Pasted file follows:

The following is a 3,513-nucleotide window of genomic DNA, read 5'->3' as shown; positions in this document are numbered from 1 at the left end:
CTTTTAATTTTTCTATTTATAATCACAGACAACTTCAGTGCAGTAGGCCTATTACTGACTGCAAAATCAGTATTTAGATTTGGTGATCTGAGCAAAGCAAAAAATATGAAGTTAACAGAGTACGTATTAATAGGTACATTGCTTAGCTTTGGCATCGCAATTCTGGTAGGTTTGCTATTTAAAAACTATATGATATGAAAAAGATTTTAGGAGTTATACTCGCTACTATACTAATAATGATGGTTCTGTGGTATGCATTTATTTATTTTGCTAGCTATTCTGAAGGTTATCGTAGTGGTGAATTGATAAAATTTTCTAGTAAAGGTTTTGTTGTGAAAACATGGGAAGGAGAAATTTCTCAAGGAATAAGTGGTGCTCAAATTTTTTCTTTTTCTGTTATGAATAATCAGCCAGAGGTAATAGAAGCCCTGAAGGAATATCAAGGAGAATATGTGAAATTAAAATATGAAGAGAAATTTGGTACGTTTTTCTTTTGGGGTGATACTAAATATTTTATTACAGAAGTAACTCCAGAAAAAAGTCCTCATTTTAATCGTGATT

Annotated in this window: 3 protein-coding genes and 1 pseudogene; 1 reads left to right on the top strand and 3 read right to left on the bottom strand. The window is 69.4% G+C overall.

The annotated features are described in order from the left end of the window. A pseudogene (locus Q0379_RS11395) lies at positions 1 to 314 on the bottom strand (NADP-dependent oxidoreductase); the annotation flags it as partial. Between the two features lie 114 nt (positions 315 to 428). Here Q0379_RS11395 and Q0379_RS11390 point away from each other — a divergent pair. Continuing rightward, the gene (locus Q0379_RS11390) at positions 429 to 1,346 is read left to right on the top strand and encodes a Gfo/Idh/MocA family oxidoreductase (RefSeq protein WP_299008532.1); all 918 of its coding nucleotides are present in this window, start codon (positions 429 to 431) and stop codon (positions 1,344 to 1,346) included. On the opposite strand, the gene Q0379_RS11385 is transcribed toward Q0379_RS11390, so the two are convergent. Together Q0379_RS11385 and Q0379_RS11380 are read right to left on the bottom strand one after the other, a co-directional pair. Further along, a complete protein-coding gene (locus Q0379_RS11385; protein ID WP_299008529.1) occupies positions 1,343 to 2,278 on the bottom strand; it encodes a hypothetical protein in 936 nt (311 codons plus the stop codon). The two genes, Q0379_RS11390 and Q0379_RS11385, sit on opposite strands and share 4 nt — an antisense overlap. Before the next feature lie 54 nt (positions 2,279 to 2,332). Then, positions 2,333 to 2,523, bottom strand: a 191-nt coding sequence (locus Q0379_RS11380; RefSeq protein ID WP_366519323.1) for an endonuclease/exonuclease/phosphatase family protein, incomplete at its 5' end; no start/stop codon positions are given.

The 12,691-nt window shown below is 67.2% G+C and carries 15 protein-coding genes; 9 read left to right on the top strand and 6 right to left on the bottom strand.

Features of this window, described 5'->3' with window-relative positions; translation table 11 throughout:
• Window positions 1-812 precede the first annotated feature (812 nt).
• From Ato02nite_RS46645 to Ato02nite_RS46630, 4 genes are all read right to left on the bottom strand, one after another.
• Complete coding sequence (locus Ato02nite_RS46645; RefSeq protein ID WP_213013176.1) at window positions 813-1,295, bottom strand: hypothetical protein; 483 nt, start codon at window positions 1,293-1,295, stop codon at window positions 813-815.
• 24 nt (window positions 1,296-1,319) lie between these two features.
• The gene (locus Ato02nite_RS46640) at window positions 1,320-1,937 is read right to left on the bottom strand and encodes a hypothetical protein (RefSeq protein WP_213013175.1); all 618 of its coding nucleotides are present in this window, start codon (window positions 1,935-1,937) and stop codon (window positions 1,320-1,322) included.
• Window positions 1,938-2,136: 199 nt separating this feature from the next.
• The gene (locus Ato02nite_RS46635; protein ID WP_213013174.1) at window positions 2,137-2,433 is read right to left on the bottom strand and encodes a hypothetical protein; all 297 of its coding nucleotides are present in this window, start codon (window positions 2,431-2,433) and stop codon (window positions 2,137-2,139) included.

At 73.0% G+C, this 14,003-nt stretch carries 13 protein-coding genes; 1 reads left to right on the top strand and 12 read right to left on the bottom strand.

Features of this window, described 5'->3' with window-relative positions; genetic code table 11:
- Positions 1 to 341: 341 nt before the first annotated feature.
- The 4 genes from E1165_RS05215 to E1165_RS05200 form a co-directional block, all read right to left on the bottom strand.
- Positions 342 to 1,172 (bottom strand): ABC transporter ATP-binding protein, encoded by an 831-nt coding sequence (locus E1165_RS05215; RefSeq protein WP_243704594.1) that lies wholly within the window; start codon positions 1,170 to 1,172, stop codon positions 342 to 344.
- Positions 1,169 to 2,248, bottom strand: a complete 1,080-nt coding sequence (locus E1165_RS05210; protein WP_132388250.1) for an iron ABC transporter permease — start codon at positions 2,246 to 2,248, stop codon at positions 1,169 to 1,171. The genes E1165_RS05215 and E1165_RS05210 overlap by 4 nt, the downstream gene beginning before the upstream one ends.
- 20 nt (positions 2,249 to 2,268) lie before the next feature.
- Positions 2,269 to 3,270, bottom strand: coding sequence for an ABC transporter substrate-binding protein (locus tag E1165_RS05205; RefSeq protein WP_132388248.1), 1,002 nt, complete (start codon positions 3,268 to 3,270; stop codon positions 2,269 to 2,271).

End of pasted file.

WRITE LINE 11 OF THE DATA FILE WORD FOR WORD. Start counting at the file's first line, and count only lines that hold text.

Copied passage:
• The gene (locus Ato02nite_RS46640) at window positions 1,320-1,937 is read right to left on the bottom strand and encodes a hypothetical protein (RefSeq protein WP_213013175.1); all 618 of its coding nucleotides are present in this window, start codon (window positions 1,935-1,937) and stop codon (window positions 1,320-1,322) included.